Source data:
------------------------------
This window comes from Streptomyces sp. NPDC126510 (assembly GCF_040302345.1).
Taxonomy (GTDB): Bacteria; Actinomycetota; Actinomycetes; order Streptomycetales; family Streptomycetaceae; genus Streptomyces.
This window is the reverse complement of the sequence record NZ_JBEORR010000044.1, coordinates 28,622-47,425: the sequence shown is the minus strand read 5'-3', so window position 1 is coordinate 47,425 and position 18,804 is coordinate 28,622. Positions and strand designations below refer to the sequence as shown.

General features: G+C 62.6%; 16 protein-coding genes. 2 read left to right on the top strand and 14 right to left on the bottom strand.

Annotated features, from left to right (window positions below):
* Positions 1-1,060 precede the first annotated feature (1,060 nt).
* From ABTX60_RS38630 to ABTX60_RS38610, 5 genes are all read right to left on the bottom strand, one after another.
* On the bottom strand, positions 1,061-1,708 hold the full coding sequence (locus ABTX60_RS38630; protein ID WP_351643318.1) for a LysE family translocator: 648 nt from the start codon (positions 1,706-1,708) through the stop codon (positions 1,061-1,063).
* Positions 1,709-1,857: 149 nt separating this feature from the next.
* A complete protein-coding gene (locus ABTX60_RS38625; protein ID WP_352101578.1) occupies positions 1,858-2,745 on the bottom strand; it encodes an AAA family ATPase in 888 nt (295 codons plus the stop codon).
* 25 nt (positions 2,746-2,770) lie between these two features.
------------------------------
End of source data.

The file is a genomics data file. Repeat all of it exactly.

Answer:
This window comes from Streptomyces sp. NPDC126510 (assembly GCF_040302345.1).
Taxonomy (GTDB): Bacteria; Actinomycetota; Actinomycetes; order Streptomycetales; family Streptomycetaceae; genus Streptomyces.
This window is the reverse complement of the sequence record NZ_JBEORR010000044.1, coordinates 28,622-47,425: the sequence shown is the minus strand read 5'-3', so window position 1 is coordinate 47,425 and position 18,804 is coordinate 28,622. Positions and strand designations below refer to the sequence as shown.

General features: G+C 62.6%; 16 protein-coding genes. 2 read left to right on the top strand and 14 right to left on the bottom strand.

Annotated features, from left to right (window positions below):
* Positions 1-1,060 precede the first annotated feature (1,060 nt).
* From ABTX60_RS38630 to ABTX60_RS38610, 5 genes are all read right to left on the bottom strand, one after another.
* On the bottom strand, positions 1,061-1,708 hold the full coding sequence (locus ABTX60_RS38630; protein ID WP_351643318.1) for a LysE family translocator: 648 nt from the start codon (positions 1,706-1,708) through the stop codon (positions 1,061-1,063).
* Positions 1,709-1,857: 149 nt separating this feature from the next.
* A complete protein-coding gene (locus ABTX60_RS38625; protein ID WP_352101578.1) occupies positions 1,858-2,745 on the bottom strand; it encodes an AAA family ATPase in 888 nt (295 codons plus the stop codon).
* 25 nt (positions 2,746-2,770) lie between these two features.